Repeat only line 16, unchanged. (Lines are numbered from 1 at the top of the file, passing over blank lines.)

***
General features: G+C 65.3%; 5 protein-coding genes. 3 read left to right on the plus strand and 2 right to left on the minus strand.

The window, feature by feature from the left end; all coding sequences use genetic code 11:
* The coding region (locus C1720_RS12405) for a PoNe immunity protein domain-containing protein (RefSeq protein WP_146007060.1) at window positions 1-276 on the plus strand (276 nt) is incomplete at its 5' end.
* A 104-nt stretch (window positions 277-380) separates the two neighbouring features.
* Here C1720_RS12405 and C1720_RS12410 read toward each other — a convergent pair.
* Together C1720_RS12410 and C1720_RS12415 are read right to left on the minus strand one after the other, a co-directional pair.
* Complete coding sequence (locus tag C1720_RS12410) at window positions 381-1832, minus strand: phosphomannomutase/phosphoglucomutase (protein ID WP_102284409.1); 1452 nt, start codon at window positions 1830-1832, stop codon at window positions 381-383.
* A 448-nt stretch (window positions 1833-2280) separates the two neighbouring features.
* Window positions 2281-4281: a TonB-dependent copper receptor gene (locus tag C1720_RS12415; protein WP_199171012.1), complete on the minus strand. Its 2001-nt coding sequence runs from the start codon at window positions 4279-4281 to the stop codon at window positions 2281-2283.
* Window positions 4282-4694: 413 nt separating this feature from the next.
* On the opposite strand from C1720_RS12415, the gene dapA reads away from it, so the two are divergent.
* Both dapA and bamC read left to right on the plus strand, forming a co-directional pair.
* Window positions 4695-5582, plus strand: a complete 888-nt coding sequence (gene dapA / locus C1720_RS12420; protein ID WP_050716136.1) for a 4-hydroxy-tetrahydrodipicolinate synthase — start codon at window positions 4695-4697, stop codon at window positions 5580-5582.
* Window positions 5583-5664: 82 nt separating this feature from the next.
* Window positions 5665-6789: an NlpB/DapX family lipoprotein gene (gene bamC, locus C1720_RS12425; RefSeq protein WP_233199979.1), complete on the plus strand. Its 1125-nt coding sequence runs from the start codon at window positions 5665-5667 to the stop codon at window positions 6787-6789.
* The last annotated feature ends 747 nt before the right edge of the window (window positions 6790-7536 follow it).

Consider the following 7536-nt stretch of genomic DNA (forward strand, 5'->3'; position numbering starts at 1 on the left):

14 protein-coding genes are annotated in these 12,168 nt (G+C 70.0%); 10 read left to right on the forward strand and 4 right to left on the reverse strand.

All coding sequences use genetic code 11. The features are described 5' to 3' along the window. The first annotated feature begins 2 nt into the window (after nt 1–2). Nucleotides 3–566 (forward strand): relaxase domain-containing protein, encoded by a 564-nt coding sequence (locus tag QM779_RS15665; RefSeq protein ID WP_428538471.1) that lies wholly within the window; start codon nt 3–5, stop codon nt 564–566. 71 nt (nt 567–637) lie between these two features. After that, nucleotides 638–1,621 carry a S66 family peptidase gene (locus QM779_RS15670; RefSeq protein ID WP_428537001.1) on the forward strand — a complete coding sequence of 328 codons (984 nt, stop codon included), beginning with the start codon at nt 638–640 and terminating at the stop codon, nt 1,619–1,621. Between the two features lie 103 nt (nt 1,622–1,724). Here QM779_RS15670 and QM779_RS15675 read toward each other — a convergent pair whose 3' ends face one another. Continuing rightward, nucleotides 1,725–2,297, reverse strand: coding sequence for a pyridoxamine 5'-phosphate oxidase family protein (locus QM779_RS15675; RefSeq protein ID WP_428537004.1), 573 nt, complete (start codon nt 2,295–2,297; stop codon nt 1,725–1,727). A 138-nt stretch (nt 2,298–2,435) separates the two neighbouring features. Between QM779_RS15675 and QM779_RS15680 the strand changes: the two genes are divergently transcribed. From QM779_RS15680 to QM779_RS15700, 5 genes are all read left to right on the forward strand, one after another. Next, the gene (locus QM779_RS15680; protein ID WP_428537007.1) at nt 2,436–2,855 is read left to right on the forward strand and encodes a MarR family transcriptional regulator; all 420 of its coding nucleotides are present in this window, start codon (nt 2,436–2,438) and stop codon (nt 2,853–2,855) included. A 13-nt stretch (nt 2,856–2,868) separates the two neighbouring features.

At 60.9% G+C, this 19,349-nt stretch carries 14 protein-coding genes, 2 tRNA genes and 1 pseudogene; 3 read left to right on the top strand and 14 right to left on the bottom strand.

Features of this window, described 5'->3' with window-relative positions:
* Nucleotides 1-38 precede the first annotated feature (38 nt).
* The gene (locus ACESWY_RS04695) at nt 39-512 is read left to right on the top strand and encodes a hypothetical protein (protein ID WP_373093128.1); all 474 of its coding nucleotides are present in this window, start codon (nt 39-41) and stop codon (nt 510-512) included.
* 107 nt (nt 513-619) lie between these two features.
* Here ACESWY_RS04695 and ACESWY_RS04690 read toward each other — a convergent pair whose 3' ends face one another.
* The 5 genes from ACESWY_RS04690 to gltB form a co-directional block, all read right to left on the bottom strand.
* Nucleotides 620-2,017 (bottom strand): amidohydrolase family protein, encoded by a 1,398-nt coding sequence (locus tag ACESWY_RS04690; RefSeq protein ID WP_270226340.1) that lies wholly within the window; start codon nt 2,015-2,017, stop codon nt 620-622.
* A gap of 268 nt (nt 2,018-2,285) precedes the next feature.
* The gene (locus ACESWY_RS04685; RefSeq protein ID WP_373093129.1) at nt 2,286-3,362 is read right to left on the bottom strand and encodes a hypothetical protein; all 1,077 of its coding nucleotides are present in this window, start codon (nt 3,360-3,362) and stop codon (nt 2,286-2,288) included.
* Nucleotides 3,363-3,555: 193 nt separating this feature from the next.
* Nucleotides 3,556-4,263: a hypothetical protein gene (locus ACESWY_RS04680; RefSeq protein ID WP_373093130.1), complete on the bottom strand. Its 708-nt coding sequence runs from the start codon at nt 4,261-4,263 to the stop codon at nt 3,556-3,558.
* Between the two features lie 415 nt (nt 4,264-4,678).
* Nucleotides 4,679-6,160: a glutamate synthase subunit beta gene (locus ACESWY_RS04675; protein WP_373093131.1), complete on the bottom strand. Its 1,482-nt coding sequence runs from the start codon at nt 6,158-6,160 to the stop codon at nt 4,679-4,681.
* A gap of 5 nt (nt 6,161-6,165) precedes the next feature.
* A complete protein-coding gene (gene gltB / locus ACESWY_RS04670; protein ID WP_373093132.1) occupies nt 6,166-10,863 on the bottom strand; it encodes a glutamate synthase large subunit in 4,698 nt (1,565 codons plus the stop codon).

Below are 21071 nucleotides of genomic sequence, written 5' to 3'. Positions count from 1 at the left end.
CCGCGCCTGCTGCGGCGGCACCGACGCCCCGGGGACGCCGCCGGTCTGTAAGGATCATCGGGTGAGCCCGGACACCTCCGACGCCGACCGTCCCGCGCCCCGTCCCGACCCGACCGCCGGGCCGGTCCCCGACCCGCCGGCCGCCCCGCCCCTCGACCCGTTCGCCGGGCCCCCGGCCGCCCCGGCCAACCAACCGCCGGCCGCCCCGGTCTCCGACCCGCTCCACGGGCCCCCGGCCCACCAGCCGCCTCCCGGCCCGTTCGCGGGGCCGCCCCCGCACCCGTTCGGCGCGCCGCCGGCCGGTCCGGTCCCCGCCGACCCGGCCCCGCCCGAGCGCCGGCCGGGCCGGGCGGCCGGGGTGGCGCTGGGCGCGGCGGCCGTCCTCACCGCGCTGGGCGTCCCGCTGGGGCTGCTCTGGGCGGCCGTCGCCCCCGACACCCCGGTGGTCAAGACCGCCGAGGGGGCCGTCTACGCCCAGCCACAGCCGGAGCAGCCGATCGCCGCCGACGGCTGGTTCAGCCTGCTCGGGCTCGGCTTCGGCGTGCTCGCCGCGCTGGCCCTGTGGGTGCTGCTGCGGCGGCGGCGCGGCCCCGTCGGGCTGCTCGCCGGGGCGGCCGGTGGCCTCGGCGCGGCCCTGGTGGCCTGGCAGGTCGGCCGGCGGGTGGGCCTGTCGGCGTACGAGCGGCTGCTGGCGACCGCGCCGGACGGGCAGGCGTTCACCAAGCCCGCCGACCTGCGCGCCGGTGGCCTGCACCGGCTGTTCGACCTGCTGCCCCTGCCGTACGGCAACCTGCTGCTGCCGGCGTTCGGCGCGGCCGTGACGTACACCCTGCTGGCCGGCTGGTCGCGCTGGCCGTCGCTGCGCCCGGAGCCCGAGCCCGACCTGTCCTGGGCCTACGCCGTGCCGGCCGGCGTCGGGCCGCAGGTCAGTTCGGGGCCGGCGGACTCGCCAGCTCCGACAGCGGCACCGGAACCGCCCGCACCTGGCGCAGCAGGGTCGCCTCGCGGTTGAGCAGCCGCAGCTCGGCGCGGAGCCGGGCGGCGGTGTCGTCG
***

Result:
* The last annotated feature ends 747 nt before the right edge of the window (window positions 6790-7536 follow it).